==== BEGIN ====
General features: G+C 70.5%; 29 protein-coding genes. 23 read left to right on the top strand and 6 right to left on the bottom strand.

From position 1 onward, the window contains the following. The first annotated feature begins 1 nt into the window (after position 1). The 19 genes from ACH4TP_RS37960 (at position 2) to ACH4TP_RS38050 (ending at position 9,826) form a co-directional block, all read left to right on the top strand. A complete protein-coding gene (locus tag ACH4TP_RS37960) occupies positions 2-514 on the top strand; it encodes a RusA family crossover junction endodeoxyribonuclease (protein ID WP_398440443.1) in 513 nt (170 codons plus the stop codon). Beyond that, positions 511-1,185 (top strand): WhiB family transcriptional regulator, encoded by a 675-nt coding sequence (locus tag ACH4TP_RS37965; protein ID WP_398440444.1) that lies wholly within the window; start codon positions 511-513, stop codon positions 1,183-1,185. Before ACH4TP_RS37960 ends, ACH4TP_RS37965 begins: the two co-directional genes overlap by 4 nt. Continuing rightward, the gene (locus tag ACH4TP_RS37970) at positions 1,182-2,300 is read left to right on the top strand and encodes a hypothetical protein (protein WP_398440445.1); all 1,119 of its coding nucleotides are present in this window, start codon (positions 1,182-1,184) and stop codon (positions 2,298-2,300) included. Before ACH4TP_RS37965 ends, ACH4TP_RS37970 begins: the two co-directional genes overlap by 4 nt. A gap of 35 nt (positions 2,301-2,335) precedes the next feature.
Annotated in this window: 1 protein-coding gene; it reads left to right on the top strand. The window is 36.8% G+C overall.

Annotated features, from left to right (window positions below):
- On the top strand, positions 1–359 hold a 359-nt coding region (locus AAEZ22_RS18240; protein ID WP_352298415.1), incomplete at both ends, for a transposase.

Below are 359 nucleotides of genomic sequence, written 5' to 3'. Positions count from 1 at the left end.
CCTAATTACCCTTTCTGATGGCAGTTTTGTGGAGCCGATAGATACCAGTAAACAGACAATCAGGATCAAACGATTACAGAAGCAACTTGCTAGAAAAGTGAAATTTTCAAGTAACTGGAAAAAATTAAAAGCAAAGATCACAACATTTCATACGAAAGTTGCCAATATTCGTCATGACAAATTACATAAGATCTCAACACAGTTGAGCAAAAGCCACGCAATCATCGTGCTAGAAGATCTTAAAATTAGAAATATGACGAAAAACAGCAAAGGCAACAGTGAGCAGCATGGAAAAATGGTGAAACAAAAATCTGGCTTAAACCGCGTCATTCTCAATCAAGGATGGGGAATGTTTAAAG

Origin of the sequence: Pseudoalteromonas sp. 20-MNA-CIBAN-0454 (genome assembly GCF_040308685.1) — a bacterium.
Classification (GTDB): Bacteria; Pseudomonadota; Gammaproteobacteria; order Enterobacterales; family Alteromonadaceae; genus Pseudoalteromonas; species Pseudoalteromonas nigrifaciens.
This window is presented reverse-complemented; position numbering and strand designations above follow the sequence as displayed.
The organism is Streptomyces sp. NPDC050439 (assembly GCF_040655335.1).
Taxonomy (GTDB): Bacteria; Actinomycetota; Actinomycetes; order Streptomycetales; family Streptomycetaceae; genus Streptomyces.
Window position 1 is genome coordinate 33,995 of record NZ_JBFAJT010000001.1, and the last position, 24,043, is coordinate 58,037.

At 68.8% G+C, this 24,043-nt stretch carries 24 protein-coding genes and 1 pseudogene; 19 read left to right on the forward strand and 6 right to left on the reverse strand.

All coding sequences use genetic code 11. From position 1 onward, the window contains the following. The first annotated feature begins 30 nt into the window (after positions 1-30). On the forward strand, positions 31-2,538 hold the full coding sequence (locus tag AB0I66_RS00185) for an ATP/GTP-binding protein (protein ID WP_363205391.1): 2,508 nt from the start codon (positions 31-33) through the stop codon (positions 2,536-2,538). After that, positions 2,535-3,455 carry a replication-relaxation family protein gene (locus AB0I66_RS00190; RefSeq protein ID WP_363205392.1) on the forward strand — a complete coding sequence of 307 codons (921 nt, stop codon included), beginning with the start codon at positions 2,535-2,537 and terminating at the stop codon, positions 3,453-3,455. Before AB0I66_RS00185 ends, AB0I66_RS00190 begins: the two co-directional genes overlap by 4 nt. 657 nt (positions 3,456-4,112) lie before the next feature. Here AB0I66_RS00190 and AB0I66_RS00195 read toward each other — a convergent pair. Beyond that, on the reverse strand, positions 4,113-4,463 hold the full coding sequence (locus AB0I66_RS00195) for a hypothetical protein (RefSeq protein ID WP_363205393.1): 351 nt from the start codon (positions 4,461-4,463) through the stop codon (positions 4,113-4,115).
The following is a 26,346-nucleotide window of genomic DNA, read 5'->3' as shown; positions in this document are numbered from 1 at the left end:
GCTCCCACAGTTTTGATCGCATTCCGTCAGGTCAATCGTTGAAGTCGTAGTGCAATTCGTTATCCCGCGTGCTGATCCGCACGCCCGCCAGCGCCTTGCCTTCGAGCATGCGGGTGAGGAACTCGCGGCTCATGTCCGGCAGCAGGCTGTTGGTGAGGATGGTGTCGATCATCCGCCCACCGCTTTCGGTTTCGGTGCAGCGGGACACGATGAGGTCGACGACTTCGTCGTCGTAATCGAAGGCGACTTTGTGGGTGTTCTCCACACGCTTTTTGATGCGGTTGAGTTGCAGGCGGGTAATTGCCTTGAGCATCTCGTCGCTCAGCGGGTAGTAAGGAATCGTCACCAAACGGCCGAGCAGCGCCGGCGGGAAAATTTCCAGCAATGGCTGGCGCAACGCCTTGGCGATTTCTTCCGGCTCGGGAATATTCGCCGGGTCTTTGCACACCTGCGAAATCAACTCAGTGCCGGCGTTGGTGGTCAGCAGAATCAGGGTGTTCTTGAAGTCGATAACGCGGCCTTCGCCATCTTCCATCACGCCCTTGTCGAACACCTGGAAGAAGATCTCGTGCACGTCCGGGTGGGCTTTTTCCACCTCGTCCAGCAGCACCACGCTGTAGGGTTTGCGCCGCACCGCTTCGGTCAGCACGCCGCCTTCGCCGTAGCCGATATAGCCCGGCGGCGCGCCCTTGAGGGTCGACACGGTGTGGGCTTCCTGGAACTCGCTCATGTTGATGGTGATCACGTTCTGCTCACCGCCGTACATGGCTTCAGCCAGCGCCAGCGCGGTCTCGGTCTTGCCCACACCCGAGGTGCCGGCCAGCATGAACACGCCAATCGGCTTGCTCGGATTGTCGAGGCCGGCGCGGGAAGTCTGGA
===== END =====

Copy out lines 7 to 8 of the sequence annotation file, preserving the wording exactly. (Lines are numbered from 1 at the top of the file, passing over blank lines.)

CCTAATTACCCTTTCTGATGGCAGTTTTGTGGAGCCGATAGATACCAGTAAACAGACAATCAGGATCAAACGATTACAGAAGCAACTTGCTAGAAAAGTGAAATTTTCAAGTAACTGGAAAAAATTAAAAGCAAAGATCACAACATTTCATACGAAAGTTGCCAATATTCGTCATGACAAATTACATAAGATCTCAACACAGTTGAGCAAAAGCCACGCAATCATCGTGCTAGAAGATCTTAAAATTAGAAATATGACGAAAAACAGCAAAGGCAACAGTGAGCAGCATGGAAAAATGGTGAAACAAAAATCTGGCTTAAACCGCGTCATTCTCAATCAAGGATGGGGAATGTTTAAAG

Origin of the sequence: Pseudoalteromonas sp. 20-MNA-CIBAN-0454 (genome assembly GCF_040308685.1) — a bacterium.